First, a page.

The winner: The iPhone. The Droid's poor keyboard and lack of multitouch screen are inexcusable, and the fact that Motorola could think those were acceptable design choices reminds me why Motorola has been a nonentity in smartphones for the last decade. The fault is not just Motorola's, though; Google's OS also delivers an uneven UI. The Droid's Android OS suffers from an ailment common to most OSes: lack of user-oriented elegance. The Android UI is not terrible, but it clearly has not received the care and attention it deserves. It doesn't have to be this way; the HTC Droid Eris' Sense UI extensions show that an Android device can compete with the iPhone in terms of UI quality.

Deathmatch: Security and management I was excited when I heard that the Droid would finally support Exchange servers. But as noted, it doesn't support Exchange ActiveSync security policies, so the Droid removes itself as a smartphone option for many organizations. By contrast, the iPhone supports a decent set of ActiveSync policies and thus can meet the compliance requirements of many companies.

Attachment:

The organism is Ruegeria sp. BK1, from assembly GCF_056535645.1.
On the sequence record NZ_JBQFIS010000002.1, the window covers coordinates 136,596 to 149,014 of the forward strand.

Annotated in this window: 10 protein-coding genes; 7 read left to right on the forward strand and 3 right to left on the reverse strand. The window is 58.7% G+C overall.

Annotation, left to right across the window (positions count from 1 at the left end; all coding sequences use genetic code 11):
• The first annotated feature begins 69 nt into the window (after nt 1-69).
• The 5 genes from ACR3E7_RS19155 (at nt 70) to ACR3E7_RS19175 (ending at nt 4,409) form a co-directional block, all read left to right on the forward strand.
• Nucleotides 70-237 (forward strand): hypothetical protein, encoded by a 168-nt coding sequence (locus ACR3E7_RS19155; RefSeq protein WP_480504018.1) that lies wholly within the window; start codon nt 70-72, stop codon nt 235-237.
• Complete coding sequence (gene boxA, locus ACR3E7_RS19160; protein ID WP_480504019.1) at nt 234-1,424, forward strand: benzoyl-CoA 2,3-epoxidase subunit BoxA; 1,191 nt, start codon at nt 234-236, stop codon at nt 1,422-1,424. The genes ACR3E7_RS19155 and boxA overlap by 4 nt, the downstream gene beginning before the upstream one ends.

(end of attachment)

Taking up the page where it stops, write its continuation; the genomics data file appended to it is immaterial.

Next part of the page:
The Droid's lack of concern over security extends beyond Exchange. It does not support on-device encryption, unlike the iPhone 3G S, and its palette of security features is quite limited: You can require a touch pattern as a sort of visual password to use the Droid upon startup or after a timeout (a nice feature), but there are no capabilities for, say, requiring complex passwords, disabling the device after several failed access attempts, or wiping the device remotely. The iPhone supports several such security methods, though you need to use the iPhone Configuration Utility to set up most of them, and you need either an Exchange connection or a MobileMe account to enable remote wiping.

The Droid supports two additional security features worth noting. One, you can set it so applications use security credentials, such as those supplied on an SD card. Two, you can set up VPN access using several VPN protocols. The iPhone also supports security credentials and VPNs, but because the iPhone does not support removable media, credentials must be installed via e-mail, URLs, or the iPhone Configuration Utility.

The Droid also falls short of the iPhone when it comes to manageability. The iPhone has limited management capabilities via the iPhone Configuration Utility -- which doesn't work over the air and can't enforce deployment of policies -- but that's better than the utter lack of management capabilities of the Droid. (Note that an increasing number of mobile management providers are promising iPhone and Android support, but that means getting an additional server product.)